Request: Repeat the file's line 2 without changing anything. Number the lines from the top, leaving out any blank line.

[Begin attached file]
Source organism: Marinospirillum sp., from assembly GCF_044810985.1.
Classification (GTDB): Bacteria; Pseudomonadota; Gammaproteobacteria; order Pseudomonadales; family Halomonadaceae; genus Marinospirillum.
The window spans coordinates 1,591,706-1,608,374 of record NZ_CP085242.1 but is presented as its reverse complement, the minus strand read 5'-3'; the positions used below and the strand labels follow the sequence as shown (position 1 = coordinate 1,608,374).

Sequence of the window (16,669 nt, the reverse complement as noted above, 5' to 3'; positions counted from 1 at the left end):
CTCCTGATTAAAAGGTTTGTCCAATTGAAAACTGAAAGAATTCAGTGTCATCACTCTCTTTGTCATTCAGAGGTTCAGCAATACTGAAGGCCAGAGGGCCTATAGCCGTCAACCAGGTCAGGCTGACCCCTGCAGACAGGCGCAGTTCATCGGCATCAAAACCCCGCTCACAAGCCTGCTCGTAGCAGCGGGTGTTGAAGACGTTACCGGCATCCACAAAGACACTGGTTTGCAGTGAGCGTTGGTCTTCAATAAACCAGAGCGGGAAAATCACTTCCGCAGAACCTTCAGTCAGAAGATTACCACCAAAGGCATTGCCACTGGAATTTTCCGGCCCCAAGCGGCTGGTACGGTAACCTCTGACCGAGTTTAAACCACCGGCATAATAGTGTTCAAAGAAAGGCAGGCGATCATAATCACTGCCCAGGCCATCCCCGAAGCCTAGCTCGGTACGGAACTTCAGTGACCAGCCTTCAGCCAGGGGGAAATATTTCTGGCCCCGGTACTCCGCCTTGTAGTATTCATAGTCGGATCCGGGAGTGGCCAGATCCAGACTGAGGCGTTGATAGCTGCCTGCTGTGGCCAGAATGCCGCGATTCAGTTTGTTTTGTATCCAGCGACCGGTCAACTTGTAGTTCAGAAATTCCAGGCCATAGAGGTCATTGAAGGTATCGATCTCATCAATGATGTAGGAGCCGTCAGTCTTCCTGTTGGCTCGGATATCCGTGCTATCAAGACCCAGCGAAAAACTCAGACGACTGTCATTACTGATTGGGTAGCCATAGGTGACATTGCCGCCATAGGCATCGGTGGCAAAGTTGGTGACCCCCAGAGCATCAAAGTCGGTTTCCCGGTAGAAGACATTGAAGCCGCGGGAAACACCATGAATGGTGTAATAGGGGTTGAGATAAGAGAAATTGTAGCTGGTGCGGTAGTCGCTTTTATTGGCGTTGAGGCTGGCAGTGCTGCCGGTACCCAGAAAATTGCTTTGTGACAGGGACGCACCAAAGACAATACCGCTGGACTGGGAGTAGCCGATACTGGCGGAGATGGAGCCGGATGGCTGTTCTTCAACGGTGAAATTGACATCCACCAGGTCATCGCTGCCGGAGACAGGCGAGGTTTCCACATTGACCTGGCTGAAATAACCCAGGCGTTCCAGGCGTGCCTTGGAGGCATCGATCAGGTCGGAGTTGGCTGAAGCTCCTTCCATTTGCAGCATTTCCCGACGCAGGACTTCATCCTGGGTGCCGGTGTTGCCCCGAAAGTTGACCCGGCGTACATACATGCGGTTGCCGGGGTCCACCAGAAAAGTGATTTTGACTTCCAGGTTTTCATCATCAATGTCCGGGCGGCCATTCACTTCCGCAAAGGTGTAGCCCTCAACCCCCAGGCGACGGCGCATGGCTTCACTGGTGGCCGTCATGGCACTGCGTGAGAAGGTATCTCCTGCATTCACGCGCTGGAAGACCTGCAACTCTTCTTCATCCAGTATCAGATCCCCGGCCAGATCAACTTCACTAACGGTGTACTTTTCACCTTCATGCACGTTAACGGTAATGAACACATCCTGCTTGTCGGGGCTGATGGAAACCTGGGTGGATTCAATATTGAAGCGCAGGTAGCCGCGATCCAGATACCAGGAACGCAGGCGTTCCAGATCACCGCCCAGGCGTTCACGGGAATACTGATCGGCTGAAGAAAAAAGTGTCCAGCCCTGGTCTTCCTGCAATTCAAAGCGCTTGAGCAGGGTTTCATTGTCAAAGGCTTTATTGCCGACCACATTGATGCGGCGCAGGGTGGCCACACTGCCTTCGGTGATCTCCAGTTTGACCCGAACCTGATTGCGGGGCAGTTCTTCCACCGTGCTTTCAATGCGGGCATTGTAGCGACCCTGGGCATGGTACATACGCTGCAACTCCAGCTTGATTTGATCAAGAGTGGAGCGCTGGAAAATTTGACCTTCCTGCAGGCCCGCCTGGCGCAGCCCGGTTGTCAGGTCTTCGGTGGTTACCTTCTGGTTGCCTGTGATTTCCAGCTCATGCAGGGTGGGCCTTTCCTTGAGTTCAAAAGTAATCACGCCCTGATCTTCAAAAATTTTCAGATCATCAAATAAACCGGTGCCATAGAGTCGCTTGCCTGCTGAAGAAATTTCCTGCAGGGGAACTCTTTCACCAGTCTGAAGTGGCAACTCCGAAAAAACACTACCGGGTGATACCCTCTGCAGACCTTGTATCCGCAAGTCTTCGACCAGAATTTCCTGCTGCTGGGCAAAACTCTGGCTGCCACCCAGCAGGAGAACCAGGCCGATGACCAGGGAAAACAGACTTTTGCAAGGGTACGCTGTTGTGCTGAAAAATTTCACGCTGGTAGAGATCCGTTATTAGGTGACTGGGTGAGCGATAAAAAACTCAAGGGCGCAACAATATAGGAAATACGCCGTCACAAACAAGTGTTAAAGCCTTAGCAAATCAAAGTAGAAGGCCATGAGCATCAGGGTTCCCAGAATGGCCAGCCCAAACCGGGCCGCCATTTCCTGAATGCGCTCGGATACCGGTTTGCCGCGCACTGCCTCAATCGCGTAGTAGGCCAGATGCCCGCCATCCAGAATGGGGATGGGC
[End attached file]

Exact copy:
Classification (GTDB): Bacteria; Pseudomonadota; Gammaproteobacteria; order Pseudomonadales; family Halomonadaceae; genus Marinospirillum.